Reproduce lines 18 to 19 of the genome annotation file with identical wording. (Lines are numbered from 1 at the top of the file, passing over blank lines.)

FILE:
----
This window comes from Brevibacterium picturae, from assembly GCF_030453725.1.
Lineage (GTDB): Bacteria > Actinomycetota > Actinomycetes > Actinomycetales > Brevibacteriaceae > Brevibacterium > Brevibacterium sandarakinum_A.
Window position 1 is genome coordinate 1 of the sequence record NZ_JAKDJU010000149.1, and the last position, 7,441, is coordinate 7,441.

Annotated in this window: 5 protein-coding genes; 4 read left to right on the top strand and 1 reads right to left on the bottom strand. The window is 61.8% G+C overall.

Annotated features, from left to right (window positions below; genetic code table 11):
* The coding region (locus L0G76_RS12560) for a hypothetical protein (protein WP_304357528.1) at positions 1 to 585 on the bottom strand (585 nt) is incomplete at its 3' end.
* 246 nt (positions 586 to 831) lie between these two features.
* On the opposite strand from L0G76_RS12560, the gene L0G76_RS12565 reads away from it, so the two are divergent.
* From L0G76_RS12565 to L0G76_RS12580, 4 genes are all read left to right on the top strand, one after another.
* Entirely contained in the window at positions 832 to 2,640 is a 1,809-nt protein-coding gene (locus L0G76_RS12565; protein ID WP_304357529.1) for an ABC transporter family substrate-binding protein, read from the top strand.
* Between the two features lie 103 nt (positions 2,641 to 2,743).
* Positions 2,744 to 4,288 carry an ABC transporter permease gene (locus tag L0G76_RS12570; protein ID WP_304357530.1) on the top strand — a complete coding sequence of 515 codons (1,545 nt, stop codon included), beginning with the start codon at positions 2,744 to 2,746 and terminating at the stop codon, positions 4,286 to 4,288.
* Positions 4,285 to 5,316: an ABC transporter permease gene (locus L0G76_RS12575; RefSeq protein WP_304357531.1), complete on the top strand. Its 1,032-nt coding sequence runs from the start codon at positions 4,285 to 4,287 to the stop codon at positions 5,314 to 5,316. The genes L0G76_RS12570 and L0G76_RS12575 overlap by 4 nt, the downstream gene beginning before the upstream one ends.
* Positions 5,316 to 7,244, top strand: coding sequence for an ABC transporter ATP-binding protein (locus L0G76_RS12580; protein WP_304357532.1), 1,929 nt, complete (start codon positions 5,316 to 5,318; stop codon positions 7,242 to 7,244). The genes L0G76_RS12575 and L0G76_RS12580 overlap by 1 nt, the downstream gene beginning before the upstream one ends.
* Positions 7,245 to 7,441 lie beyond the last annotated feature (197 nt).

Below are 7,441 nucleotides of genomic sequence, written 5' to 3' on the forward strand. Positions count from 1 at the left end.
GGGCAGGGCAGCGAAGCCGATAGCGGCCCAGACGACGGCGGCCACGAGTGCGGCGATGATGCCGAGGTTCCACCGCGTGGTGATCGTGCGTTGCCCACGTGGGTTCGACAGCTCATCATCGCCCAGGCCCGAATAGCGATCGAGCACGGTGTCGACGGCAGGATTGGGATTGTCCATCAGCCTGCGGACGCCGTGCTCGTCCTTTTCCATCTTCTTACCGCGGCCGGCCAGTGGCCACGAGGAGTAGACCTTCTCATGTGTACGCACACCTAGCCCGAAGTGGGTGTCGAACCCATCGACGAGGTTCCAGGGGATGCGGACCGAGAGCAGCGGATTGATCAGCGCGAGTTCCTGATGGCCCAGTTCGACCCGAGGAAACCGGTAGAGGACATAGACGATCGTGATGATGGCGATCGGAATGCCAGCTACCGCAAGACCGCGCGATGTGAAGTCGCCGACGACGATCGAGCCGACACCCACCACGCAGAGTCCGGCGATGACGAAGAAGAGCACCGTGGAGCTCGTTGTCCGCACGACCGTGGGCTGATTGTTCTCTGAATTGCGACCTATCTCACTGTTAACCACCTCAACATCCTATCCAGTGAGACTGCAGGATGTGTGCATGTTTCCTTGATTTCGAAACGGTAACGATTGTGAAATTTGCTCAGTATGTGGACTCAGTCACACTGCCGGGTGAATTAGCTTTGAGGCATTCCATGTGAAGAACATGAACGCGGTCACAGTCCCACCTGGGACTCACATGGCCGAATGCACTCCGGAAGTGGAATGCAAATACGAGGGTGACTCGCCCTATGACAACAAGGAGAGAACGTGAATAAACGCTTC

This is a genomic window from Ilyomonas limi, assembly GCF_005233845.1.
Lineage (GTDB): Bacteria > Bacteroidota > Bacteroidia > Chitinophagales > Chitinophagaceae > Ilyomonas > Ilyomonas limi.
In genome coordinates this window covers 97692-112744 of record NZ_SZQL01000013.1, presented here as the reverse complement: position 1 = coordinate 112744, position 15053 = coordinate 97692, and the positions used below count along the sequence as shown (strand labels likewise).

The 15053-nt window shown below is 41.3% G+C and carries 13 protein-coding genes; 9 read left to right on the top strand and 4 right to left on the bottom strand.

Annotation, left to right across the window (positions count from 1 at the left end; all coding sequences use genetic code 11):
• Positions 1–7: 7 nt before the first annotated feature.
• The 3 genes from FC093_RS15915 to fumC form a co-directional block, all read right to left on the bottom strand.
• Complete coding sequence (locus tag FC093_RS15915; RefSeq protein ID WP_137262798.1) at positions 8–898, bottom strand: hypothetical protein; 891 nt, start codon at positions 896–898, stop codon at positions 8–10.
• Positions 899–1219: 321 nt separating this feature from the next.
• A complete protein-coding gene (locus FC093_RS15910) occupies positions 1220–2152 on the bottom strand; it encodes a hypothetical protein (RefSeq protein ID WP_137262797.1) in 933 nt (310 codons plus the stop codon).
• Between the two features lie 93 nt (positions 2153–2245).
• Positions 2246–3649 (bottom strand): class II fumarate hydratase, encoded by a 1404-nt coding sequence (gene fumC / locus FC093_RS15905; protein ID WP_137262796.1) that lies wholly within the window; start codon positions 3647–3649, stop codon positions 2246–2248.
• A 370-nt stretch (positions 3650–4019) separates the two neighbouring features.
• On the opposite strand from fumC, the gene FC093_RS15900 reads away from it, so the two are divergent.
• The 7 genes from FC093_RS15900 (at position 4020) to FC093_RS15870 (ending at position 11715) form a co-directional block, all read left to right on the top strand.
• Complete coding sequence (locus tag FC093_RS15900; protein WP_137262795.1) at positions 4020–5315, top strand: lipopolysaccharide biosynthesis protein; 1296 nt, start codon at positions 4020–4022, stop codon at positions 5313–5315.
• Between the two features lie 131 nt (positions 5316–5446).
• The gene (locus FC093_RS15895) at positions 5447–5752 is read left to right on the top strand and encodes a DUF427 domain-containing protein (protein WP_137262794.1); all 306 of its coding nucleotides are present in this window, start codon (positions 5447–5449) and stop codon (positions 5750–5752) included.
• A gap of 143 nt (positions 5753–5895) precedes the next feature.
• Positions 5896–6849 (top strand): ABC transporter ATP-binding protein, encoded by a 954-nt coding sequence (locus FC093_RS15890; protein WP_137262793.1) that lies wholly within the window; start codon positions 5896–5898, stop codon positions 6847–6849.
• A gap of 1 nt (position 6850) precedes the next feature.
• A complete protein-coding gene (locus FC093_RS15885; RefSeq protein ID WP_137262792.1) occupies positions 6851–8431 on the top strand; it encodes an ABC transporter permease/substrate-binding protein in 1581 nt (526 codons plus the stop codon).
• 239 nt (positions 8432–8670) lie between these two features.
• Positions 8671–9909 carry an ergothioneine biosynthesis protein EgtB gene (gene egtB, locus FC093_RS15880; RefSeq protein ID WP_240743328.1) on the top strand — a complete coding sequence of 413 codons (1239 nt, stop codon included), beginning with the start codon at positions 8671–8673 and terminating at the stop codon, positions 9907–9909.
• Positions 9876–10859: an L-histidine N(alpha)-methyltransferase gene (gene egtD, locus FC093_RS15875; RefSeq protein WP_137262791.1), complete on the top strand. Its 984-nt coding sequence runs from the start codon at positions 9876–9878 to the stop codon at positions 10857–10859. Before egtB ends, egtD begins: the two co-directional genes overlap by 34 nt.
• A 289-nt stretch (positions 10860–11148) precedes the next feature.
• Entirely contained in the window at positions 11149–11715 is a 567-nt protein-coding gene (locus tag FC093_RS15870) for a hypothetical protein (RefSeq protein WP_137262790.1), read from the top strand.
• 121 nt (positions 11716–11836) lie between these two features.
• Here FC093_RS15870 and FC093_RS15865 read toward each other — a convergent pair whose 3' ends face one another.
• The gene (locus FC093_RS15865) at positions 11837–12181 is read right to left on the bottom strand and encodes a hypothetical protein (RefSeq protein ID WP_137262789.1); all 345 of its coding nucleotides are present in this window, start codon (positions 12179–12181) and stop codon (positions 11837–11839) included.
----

This is a genomic window from Ilyomonas limi, assembly GCF_005233845.1.
Lineage (GTDB): Bacteria > Bacteroidota > Bacteroidia > Chitinophagales > Chitinophagaceae > Ilyomonas > Ilyomonas limi.